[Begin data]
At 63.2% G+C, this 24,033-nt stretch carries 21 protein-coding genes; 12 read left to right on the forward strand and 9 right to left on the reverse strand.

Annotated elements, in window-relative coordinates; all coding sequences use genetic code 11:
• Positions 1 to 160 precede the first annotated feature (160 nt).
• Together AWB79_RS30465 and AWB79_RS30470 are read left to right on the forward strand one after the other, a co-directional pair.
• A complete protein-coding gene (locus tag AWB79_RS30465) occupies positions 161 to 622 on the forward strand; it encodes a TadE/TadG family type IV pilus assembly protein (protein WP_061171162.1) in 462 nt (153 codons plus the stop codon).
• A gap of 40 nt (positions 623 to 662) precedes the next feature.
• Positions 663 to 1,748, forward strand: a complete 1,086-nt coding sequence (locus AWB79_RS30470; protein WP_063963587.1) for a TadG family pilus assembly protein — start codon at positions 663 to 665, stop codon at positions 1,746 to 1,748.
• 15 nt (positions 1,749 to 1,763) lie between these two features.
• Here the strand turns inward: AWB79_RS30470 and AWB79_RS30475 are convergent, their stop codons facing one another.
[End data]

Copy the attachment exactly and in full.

At 63.2% G+C, this 24,033-nt stretch carries 21 protein-coding genes; 12 read left to right on the forward strand and 9 right to left on the reverse strand.

Annotated elements, in window-relative coordinates; all coding sequences use genetic code 11:
• Positions 1 to 160 precede the first annotated feature (160 nt).
• Together AWB79_RS30465 and AWB79_RS30470 are read left to right on the forward strand one after the other, a co-directional pair.
• A complete protein-coding gene (locus tag AWB79_RS30465) occupies positions 161 to 622 on the forward strand; it encodes a TadE/TadG family type IV pilus assembly protein (protein WP_061171162.1) in 462 nt (153 codons plus the stop codon).
• A gap of 40 nt (positions 623 to 662) precedes the next feature.
• Positions 663 to 1,748, forward strand: a complete 1,086-nt coding sequence (locus AWB79_RS30470; protein WP_063963587.1) for a TadG family pilus assembly protein — start codon at positions 663 to 665, stop codon at positions 1,746 to 1,748.
• 15 nt (positions 1,749 to 1,763) lie between these two features.
• Here the strand turns inward: AWB79_RS30470 and AWB79_RS30475 are convergent, their stop codons facing one another.